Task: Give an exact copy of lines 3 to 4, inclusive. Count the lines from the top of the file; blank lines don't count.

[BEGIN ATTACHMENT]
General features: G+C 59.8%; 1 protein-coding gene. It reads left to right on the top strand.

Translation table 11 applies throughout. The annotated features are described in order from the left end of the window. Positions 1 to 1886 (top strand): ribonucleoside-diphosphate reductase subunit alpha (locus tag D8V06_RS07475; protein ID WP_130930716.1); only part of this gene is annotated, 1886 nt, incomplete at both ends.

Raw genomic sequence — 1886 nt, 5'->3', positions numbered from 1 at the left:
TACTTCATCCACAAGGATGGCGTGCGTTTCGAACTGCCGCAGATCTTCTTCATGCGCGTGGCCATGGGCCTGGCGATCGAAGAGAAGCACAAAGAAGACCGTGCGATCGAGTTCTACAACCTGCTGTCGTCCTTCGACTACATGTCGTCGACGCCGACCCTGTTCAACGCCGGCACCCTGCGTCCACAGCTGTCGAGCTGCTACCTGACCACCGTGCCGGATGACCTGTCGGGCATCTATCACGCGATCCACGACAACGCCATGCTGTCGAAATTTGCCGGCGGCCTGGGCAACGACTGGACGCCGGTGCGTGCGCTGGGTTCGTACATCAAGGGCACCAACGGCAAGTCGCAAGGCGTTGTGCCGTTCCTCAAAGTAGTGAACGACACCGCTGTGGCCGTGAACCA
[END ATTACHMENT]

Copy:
Raw genomic sequence — 1886 nt, 5'->3', positions numbered from 1 at the left:
TACTTCATCCACAAGGATGGCGTGCGTTTCGAACTGCCGCAGATCTTCTTCATGCGCGTGGCCATGGGCCTGGCGATCGAAGAGAAGCACAAAGAAGACCGTGCGATCGAGTTCTACAACCTGCTGTCGTCCTTCGACTACATGTCGTCGACGCCGACCCTGTTCAACGCCGGCACCCTGCGTCCACAGCTGTCGAGCTGCTACCTGACCACCGTGCCGGATGACCTGTCGGGCATCTATCACGCGATCCACGACAACGCCATGCTGTCGAAATTTGCCGGCGGCCTGGGCAACGACTGGACGCCGGTGCGTGCGCTGGGTTCGTACATCAAGGGCACCAACGGCAAGTCGCAAGGCGTTGTGCCGTTCCTCAAAGTAGTGAACGACACCGCTGTGGCCGTGAACCA